Sexual assault is not only a violation of the body, it is a violation of the mind. Sexual abuse is almost inevitably accompanied by emotional abuse.
Nobody can simply shrug off the trauma of sexual assault and abuse. Oh, we can hide it, and many do, for years. We can bury it, we can even try to deny that it ever happened, but as van der Kolk stated ‘The Body Keeps the Score’. One day it will catch up with us, affecting our health, mentally and possibly physically.
As I embarked upon the EMDR therapy again in August 2020, I was to discover just how powerfully our body reacts physically to previous trauma.
As a 16 year old, whilst going through all the turmoil of dad’s indiscretions, his constant endeavours to persuade me to accept his new ‘lady’, my mum’s suicide attempts and the sexual abuse I was enduring, I fell ill with Shingles. I was studying for crucial exams, I was totally stressed and I developed Shingles.
Shingles is a horrible condition cause by the same virus and Chicken Pox. It manifests itself in an extremely painful blistering rash. The virus travels along your nervous system to your skin, making it very sore to touch and also causing severe nerve striking pain. It is frequently caused by a weakened immune system and you are particularly susceptible to it, if you are under stress. The symptoms can last for weeks and the nerve pain continue for months after.
In August 2020, as I began to process the trauma suffered by my 16 year old self, my body re-triggered that past illness; I developed Shingles. As I battled with mental anguish and emotional trauma, my body physically recreated this painful illness of my teens. It seemed that my body truly had kept the score.
Like many people during the national lockdown, as a family, we began to binge watch various series on the television. One of these was ‘SAS Who Dares Wins’, the reality TV series featuring a number of ex Special Services soldiers. The challenge involved putting men and women through a two-week long gruelling training programme, pushing them to their limits, pushing them to breaking point. It wasn’t this fact that resonated with me, although I knew all too well about pushing myself to my limits, to breaking point; it was the stories behind the men and women who took part. So many of them had been through incredibly difficult times and had put themselves forward to test their resilience. Ant Middleton, the Chief Instructor, focussed the contestants energy on the tasks as he tried to help them believe that they could achieve the most difficult of challenges. I became fascinated by the idea he constantly put forward of employing positivity in negative situations and I began to read his books. I listened to one of them as I ran. I took note of what he was saying about turning a life around.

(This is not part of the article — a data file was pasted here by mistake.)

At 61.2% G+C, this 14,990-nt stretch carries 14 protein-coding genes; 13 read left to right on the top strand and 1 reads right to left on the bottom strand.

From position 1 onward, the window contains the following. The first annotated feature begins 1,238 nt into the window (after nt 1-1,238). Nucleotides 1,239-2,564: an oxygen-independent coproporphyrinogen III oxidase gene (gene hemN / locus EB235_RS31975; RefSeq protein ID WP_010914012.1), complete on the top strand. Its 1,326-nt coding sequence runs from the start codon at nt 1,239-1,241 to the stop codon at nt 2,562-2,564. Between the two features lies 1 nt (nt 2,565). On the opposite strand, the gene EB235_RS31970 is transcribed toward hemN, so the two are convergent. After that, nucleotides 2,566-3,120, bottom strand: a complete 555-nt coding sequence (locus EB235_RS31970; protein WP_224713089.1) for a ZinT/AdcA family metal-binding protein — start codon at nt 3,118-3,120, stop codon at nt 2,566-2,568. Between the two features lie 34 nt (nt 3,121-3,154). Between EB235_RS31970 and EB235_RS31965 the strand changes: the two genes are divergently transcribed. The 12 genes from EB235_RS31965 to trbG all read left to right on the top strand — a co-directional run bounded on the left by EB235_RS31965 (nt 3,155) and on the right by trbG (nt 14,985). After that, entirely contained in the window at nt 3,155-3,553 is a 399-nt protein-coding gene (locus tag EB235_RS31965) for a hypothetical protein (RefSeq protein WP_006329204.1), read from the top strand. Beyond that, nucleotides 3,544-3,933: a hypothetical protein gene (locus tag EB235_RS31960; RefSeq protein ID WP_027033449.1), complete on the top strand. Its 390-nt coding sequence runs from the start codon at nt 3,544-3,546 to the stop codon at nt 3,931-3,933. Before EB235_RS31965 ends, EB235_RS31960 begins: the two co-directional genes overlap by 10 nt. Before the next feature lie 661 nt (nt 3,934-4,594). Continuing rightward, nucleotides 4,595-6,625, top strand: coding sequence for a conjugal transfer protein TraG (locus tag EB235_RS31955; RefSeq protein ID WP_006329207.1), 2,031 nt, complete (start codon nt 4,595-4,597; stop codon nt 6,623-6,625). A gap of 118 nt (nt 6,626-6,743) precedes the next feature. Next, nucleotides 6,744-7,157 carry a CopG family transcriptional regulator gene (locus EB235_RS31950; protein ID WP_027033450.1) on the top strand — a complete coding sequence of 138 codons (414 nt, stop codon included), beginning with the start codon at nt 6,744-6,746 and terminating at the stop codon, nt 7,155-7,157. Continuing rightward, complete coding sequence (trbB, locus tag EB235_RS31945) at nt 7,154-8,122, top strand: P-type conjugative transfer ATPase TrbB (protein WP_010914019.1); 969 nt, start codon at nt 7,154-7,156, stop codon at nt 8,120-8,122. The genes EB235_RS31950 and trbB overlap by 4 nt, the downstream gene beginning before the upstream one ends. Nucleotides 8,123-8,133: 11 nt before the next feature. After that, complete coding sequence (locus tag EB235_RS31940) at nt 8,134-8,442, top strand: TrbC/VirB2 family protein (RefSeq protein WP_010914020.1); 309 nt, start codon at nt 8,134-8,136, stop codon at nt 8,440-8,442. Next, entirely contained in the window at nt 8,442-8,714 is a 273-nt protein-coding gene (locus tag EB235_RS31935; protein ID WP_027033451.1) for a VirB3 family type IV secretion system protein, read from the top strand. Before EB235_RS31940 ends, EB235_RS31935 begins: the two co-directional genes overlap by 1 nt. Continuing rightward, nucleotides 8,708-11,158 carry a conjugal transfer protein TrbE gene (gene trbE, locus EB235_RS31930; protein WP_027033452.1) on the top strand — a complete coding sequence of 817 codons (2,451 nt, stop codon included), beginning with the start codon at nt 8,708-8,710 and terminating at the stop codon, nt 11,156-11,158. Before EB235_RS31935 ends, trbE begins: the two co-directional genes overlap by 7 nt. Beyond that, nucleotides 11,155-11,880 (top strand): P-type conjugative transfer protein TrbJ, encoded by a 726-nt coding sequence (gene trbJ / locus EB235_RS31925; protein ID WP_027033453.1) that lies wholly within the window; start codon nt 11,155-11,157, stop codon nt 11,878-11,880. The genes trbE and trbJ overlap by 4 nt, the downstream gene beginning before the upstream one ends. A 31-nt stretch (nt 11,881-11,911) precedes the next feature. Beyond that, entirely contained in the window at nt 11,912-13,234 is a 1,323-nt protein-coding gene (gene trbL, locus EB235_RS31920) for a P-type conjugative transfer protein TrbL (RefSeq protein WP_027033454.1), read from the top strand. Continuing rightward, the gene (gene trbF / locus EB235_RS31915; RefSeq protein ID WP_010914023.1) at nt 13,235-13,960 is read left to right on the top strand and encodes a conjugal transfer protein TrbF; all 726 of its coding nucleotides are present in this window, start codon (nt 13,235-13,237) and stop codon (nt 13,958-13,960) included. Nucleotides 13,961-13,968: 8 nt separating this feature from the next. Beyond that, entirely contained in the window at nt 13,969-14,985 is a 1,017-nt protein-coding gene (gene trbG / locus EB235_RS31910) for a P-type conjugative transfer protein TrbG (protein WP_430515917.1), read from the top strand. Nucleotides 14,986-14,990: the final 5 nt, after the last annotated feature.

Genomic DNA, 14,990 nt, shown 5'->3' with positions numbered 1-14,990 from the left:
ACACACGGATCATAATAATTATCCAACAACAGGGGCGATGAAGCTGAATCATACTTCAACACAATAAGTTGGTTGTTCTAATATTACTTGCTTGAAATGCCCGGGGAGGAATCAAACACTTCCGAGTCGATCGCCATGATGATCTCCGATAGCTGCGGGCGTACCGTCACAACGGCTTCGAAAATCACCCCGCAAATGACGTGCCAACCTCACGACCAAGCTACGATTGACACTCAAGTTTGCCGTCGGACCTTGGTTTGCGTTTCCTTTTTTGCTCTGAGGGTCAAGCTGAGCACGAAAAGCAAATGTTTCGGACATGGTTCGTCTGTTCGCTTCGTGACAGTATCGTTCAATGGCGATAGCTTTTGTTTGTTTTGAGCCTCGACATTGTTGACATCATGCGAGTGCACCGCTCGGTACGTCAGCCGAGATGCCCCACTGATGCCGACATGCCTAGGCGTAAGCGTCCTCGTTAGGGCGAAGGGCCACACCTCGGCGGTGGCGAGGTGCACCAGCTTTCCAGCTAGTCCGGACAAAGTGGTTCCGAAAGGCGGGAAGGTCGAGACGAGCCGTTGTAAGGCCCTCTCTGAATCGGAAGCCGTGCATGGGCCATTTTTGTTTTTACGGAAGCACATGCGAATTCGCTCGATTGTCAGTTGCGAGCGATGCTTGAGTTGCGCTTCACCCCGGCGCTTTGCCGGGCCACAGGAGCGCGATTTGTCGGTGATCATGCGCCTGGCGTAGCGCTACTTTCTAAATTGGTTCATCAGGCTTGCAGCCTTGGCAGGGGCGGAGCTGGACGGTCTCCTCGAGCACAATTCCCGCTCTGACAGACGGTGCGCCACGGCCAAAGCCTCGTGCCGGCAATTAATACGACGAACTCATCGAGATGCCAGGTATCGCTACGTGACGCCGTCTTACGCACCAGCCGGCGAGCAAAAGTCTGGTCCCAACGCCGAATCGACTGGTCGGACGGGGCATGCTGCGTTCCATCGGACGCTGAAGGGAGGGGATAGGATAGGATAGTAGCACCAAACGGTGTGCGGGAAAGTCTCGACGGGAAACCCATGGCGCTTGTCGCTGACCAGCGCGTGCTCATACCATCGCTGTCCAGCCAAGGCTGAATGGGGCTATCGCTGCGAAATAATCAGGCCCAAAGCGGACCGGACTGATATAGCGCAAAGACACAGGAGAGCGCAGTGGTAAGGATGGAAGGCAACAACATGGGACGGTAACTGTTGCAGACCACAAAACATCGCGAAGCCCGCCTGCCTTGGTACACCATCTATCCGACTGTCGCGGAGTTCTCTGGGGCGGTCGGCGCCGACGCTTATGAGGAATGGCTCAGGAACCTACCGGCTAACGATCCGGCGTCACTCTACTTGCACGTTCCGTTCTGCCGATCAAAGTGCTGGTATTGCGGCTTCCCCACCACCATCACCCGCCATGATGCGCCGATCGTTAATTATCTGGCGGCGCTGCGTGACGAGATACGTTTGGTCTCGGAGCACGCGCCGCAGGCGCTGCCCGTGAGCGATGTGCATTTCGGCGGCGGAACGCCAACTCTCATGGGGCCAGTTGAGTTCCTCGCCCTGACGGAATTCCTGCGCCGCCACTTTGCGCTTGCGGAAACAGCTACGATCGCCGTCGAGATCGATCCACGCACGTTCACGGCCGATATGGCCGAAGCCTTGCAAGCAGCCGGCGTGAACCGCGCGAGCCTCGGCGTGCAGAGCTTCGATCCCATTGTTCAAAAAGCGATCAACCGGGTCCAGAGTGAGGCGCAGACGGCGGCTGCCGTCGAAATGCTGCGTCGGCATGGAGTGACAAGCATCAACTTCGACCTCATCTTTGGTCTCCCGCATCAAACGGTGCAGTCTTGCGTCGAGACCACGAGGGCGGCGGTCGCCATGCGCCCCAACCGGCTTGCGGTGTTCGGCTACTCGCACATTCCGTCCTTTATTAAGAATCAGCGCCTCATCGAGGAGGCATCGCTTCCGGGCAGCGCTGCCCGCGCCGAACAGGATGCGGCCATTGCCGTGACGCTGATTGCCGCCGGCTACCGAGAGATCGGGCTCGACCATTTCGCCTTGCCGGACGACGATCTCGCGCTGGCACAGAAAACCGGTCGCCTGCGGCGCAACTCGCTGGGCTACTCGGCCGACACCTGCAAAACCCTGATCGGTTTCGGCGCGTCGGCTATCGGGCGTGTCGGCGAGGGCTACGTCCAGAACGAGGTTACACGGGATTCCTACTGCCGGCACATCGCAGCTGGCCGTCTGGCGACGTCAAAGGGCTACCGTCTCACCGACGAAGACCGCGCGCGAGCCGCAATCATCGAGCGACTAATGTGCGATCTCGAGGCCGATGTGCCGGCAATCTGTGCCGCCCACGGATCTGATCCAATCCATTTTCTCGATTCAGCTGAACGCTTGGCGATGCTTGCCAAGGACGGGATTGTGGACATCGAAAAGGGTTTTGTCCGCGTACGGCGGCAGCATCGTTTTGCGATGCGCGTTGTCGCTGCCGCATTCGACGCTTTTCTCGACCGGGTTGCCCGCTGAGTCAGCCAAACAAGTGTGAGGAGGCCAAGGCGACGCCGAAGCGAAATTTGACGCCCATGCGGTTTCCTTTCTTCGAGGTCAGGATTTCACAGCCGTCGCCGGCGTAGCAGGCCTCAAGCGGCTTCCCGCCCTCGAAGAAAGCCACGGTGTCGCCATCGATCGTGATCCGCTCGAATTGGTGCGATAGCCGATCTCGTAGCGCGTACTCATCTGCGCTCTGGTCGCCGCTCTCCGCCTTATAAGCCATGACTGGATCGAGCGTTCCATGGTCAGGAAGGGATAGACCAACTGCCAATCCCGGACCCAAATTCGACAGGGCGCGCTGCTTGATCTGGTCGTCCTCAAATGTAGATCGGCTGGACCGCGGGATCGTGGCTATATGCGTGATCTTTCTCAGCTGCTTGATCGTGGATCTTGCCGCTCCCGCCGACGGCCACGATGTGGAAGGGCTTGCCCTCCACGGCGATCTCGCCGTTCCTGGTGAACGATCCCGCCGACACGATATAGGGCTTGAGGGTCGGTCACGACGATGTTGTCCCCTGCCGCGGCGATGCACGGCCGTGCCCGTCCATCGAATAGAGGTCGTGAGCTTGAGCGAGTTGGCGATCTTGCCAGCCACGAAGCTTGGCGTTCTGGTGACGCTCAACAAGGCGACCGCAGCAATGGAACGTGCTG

Watching the series, reading and listening to the books made me realise, that if I was to move on and come through this horrendous time, then I needed to develop ways to help myself as much as I could.
It was shortly after that my counsellor recommended the Bessel van der Kolk book and I began to read and learn more about PTSD and in that learning I began to realise how I could begin to help myself. I somehow had to turn all the negativity that had been in my life into positivity. I began by trying to write how it felt.
In a battle with the memories from the past, I am trying to turn negativity into positivity. It isn’t easy. It’s like standing on sand at the edge of the sea. The sand is firm until a wave hits and then it shifts under your feet and you are unstable again. It can cause you to lose your balance as the sand moves under your feet. This poem is written to try to express the shift and movement in that battle to turn negativity into positivity as I walk this difficult journey.
Sand beneath your feet,
Warm, soft, firm, secure
Until the next wave hits,
and then the grainy floor
shifts and moves
and staying upright proves
more difficult than it did before.
Now your footing isn’t so sure ~
struggling to maintain a stance
to stay upright, to maintain balance.
Once more, steady, feet take hold
Awaiting the wave, feeling bold.
Watching it grow, approaching the shore
You can do it, take this on, and more.
Again the sand begins to move
And standing solid begins to prove
More difficult, feet just won’t stay
As the shifting grains slip away.
Don’t give up now,
stand firm, stand proud,
Stumbling is fine, it is allowed.
Stumble, but from that slipping, learn
Each time the tide begins to turn
And the waves of negativity build
That positivity, is a state, self willed.